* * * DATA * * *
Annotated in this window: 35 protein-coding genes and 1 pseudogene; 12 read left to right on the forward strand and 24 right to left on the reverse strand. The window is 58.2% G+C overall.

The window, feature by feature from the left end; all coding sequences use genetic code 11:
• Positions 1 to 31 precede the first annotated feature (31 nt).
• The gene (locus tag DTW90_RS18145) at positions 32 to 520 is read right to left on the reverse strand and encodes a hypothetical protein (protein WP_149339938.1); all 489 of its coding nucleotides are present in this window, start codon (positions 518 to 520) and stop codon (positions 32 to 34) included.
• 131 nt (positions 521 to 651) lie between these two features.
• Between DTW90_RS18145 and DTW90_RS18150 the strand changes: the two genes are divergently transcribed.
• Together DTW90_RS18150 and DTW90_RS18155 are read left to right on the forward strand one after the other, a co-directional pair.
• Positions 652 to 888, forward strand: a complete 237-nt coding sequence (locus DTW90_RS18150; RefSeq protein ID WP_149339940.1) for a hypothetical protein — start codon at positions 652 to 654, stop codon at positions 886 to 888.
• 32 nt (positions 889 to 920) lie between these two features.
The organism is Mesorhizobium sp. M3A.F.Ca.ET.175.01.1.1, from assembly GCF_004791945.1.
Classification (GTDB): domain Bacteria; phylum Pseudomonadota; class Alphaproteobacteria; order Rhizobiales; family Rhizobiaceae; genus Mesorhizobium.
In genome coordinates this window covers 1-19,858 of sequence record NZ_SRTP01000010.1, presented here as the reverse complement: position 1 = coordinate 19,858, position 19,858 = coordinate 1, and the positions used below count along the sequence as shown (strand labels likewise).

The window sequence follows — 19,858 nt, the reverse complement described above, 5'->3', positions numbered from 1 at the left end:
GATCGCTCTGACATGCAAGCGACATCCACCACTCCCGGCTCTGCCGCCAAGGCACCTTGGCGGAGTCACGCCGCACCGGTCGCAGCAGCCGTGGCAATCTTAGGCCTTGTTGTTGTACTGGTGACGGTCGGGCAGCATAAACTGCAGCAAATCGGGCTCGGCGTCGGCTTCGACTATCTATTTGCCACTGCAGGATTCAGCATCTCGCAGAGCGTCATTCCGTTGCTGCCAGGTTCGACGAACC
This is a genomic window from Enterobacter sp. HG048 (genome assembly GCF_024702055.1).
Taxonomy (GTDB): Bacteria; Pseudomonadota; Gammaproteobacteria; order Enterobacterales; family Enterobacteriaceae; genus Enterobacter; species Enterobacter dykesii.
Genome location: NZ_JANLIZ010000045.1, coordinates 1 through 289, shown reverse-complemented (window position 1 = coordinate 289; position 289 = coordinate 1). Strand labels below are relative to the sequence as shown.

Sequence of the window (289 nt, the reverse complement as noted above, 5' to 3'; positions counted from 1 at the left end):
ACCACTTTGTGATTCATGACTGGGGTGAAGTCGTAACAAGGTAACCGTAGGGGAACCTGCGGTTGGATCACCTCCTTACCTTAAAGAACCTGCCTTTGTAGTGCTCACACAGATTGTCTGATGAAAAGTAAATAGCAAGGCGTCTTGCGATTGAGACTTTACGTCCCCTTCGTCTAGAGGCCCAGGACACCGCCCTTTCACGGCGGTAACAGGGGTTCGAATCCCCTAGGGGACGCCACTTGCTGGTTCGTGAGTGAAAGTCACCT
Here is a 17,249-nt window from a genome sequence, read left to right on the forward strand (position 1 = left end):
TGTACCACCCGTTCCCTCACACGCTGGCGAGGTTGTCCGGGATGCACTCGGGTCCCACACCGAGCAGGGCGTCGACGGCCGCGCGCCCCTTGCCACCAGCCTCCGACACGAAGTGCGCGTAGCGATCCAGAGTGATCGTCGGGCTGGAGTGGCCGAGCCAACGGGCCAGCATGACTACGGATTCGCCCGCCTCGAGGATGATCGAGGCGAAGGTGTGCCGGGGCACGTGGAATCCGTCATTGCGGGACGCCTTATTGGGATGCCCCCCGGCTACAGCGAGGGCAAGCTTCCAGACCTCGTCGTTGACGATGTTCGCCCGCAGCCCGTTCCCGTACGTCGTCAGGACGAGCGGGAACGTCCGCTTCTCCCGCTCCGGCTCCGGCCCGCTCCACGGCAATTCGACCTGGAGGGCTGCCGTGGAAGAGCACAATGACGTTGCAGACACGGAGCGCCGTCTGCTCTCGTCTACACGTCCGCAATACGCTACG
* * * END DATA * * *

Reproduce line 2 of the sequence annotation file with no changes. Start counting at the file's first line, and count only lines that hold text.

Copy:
The window, feature by feature from the left end; all coding sequences use genetic code 11: